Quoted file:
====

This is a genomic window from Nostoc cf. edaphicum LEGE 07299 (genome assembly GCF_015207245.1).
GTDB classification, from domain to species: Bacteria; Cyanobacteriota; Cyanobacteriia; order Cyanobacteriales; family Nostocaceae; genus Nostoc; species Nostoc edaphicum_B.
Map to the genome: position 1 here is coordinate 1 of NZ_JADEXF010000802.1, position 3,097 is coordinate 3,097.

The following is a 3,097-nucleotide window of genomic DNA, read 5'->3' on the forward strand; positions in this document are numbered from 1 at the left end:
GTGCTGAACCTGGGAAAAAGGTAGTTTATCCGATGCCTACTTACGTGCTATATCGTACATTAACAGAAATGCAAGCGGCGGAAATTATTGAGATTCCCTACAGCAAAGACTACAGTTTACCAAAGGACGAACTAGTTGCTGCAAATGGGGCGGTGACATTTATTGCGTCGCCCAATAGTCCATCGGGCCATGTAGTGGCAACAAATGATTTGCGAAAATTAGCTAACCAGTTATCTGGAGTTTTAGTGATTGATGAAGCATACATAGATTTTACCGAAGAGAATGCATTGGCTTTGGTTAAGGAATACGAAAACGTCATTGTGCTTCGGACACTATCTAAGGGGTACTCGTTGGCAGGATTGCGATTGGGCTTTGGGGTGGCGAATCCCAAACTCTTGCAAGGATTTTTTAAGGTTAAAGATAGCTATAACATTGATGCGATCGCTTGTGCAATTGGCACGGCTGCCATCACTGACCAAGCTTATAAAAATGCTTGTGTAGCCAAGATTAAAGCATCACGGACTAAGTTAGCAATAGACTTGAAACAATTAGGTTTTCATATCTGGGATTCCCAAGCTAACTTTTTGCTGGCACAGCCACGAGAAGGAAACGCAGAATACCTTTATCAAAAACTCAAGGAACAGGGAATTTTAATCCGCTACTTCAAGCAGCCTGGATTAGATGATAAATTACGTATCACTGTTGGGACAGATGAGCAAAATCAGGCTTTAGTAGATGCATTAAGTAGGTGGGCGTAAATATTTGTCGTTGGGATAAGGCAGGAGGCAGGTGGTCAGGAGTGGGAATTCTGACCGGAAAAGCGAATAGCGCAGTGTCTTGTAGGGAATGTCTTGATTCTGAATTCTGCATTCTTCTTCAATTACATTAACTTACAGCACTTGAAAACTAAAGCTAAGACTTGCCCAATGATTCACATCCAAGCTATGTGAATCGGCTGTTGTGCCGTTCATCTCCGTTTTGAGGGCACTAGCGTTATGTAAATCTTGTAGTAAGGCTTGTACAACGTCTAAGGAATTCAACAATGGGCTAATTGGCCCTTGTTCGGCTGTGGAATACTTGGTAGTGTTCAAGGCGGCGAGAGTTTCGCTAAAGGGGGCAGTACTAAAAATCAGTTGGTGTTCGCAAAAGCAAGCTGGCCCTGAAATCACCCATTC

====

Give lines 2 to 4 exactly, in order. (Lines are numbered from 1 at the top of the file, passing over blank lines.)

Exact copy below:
GTDB classification, from domain to species: Bacteria; Cyanobacteriota; Cyanobacteriia; order Cyanobacteriales; family Nostocaceae; genus Nostoc; species Nostoc edaphicum_B.
Map to the genome: position 1 here is coordinate 1 of NZ_JADEXF010000802.1, position 3,097 is coordinate 3,097.

The following is a 3,097-nucleotide window of genomic DNA, read 5'->3' on the forward strand; positions in this document are numbered from 1 at the left end: